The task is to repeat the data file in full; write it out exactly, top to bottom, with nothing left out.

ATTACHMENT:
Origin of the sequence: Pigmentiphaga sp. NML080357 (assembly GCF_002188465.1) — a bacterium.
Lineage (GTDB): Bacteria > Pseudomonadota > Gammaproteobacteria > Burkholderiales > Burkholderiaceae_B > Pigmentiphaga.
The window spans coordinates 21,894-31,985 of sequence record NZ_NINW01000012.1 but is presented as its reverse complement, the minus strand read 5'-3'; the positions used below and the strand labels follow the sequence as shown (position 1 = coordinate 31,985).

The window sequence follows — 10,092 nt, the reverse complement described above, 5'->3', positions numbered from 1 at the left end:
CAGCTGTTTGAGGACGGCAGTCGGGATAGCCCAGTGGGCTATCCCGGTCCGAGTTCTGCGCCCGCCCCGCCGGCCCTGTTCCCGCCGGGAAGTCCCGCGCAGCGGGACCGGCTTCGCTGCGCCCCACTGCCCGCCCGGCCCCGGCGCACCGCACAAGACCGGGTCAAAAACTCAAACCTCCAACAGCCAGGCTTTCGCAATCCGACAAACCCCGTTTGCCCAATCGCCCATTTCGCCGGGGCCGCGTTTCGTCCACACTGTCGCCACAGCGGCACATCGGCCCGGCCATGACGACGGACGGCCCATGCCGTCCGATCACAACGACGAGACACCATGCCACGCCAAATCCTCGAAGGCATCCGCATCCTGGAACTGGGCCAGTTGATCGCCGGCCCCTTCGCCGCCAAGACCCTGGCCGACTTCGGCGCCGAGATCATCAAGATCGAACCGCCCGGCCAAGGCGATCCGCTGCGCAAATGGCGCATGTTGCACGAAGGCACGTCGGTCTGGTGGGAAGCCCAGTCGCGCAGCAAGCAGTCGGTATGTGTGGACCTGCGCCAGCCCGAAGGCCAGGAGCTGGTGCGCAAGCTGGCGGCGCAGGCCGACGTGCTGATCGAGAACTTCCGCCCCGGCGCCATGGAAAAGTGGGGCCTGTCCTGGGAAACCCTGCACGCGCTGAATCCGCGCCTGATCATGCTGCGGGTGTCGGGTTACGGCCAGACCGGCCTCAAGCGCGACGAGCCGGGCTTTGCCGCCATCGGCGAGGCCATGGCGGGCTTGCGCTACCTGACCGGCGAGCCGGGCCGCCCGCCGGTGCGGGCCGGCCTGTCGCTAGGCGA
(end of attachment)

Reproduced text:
Origin of the sequence: Pigmentiphaga sp. NML080357 (assembly GCF_002188465.1) — a bacterium.
Lineage (GTDB): Bacteria > Pseudomonadota > Gammaproteobacteria > Burkholderiales > Burkholderiaceae_B > Pigmentiphaga.
The window spans coordinates 21,894-31,985 of sequence record NZ_NINW01000012.1 but is presented as its reverse complement, the minus strand read 5'-3'; the positions used below and the strand labels follow the sequence as shown (position 1 = coordinate 31,985).

The window sequence follows — 10,092 nt, the reverse complement described above, 5'->3', positions numbered from 1 at the left end:
CAGCTGTTTGAGGACGGCAGTCGGGATAGCCCAGTGGGCTATCCCGGTCCGAGTTCTGCGCCCGCCCCGCCGGCCCTGTTCCCGCCGGGAAGTCCCGCGCAGCGGGACCGGCTTCGCTGCGCCCCACTGCCCGCCCGGCCCCGGCGCACCGCACAAGACCGGGTCAAAAACTCAAACCTCCAACAGCCAGGCTTTCGCAATCCGACAAACCCCGTTTGCCCAATCGCCCATTTCGCCGGGGCCGCGTTTCGTCCACACTGTCGCCACAGCGGCACATCGGCCCGGCCATGACGACGGACGGCCCATGCCGTCCGATCACAACGACGAGACACCATGCCACGCCAAATCCTCGAAGGCATCCGCATCCTGGAACTGGGCCAGTTGATCGCCGGCCCCTTCGCCGCCAAGACCCTGGCCGACTTCGGCGCCGAGATCATCAAGATCGAACCGCCCGGCCAAGGCGATCCGCTGCGCAAATGGCGCATGTTGCACGAAGGCACGTCGGTCTGGTGGGAAGCCCAGTCGCGCAGCAAGCAGTCGGTATGTGTGGACCTGCGCCAGCCCGAAGGCCAGGAGCTGGTGCGCAAGCTGGCGGCGCAGGCCGACGTGCTGATCGAGAACTTCCGCCCCGGCGCCATGGAAAAGTGGGGCCTGTCCTGGGAAACCCTGCACGCGCTGAATCCGCGCCTGATCATGCTGCGGGTGTCGGGTTACGGCCAGACCGGCCTCAAGCGCGACGAGCCGGGCTTTGCCGCCATCGGCGAGGCCATGGCGGGCTTGCGCTACCTGACCGGCGAGCCGGGCCGCCCGCCGGTGCGGGCCGGCCTGTCGCTAGGCGA